Rejection hurts. It's never fun to feel like you aren't wanted. Having someone tell you that they're going another direction, that they just aren't feeling the relationship, or even the unspoken rejection that can happen in a friendship is just so hard. And it can destroy any self-esteem you had in the blink of an eye.
I've been blessed. I have a great job I landed just out of college, a wonderful hubby who pursued me despite my hesitance, and some amazing friends and family. For a large majority of my youth, I skipped through life without encountering too much rejection (or without realizing that I had). My "worst" rejection had been feeling like a loser because guys never asked me to dances until senior year. But then, my freshman year of college came.
I tried out to serve on the worship team at the church I attended. And they told me I wasn't what they were looking for. And it hurt. I had experienced a lot of success with singing in the past, and I felt rejected and disconnected from my hope at getting involved in ministry. I got over it. Then came the years of singleness in college, being turned down after final interviews for Mizzou '39, and being not quite good enough for people. But you know what? I learned a heck of a lot from it, and it made me a better person. And so many times, I was grateful for it in the end. So today, I'm sharing five things rejection has taught me.
1. It's not all about me.It's not a bad thing for us to be humbled sometimes. When we let our success go to our head and define us, it can become damaging and we can become people we don't even know anymore. Every now and then, even in small moments of rejection, I get a gentle reminder that I need to remove the focus from myself and back to loving others and loving God.
2. Don't give up.
Sometimes the best things in life are things we have to work for. Hard work and determination, along with the ability to try again, often reap huge benefits in our lives (and provide even more satisfaction than simply being given something the first time around). It's no secret that I coached softball this year, which was a ton of fun, but you know what? It was the SEVENTH coaching job that I'd applied for. I'd been turned down six times before (sometimes interviewing more than once for the same position in different years), and honestly had kind of given up as I felt God must be calling me elsewhere. It took a heck of a lot of vulnerability to put myself out there again, make it to the end, and then be turned away. But I never completely closed the door on it, and lo and behold, here came this softball job kind of out of nowhere. And it was a blast! In some situations, we can't give up on things we truly are passionate about (just ask Aaron about how persistent he was in dating me!).
3. Don't take things too personally.
When someone gives you a no, doesn't come through, or makes you feel unwanted, it's easy to get pretty upset. Too often, I've found myself feeling down when people don't seem to want to be with me or when I feel like my efforts at forming a new friendship are one-sided. But you know what? Dwelling on that and placing the blame on myself for something I really can't control or change isn't going to do any good at all. None. So in some situations, rejection has taught me to let go, move on, and channel my energy elsewhere, without taking it too personally.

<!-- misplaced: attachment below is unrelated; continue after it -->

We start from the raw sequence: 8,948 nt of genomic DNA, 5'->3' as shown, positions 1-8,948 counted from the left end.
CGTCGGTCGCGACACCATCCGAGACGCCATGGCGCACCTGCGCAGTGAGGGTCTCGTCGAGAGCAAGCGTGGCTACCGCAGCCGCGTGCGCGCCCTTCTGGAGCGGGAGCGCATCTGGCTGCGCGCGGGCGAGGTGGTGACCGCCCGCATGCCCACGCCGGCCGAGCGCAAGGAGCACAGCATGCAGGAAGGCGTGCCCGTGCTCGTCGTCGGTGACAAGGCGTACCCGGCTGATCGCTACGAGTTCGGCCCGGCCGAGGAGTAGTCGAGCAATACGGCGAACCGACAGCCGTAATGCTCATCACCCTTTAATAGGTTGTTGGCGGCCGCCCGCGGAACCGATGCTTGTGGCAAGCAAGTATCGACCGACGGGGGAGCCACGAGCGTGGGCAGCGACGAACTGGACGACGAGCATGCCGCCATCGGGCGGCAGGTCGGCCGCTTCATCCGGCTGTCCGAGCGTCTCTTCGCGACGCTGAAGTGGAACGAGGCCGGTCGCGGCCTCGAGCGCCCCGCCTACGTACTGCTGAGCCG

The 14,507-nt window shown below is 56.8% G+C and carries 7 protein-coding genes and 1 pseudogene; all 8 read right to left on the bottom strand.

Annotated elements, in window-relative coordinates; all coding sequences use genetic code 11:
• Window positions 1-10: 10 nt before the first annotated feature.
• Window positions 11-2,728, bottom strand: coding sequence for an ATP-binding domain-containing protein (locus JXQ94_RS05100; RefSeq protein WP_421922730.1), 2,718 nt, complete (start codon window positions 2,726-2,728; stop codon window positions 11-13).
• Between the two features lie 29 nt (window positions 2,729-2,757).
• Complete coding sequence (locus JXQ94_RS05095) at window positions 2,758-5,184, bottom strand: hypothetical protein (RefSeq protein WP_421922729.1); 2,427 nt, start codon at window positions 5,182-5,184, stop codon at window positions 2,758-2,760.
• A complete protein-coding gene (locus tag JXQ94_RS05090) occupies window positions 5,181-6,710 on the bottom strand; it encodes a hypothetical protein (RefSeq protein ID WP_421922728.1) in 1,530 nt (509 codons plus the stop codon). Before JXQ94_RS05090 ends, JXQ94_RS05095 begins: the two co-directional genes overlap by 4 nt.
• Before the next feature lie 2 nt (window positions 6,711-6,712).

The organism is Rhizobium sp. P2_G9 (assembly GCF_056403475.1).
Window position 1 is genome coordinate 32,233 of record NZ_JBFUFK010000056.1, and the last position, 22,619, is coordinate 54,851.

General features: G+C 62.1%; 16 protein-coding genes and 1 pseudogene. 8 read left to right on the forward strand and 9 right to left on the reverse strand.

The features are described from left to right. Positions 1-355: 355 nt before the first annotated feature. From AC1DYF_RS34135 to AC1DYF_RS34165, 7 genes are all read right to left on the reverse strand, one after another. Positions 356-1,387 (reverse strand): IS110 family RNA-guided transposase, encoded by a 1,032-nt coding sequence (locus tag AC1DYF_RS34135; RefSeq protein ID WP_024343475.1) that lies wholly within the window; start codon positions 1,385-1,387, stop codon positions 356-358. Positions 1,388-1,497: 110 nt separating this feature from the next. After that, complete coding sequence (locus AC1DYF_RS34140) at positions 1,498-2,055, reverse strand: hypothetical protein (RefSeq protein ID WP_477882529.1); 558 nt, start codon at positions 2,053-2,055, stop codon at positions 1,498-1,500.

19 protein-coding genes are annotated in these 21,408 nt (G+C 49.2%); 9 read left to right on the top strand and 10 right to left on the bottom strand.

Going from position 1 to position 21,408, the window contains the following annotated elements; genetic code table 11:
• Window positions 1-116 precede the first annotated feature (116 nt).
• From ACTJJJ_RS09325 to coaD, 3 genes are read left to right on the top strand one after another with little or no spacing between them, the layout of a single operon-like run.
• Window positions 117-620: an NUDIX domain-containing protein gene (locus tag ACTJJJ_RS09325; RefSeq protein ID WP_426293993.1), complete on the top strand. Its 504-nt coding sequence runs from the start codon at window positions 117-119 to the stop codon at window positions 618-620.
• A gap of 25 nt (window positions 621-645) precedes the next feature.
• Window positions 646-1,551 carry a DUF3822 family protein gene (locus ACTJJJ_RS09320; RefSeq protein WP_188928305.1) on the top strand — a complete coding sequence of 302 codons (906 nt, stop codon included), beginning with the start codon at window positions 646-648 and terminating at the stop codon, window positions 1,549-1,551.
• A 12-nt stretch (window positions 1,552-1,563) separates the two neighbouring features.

4. If you always get what you think you want, you'll never know what you could've had.Case in point, I received a rejection letter from a school district the very day that I was hired by my own school district. If I would've been offered that job (at a district I didn't really want), I would have had to decide whether to take a job just have to have one, or take a chance, wait, and not necessarily have a job at all. Thankfully, the timing of it all was perfect, and I got offered a job at my now school the day I interviewed. I also think this has totally applied to me in the relationship world, as I was broken up with multiple times over the years. This hurt, but I would have completely missed out on the gift of Aaron if the breakups and rejection hadn't happened along the way. Sometimes we just don't even know what we want, and what we think we want isn't always what is best! Which leads me to my last point...and the biggest thing rejection is continuously teaching me.
5. God's plan is bigger and better than our own. Always.
Amen to this one, again and again. Just when I think I have life all figured out, God goes and throws me for a loop. I am constantly reminded of how small and insignificant I am, and how big and wonderful He is. And I'm thankful that so many times, God is leading me down a path that involves rejection because He knows how much more He is saving for me. So when I worry about friends, or opportunities, or people saying they don't want me, I can remember that the most important person and creator there ever was (or ever will be) DOES want me. That He chooses me on a daily basis, despite my imperfections and weakness. And if a good, loving God wants me, then the rejections of this world really aren't all that big, especially when He uses them as a way to call me to the things HE has in store for me.
And so, dear friends, I hope that you can relate to and learn from these ideas. I hope that they give you peace and comfort in times of hard rejection. And I hope most of all that you continue to find your worth in the Lord, and in Him alone. He is in control, and I promise that His plans for you are much bigger than you could ever dream. So hold on. You ARE wanted, and worth it, and known.
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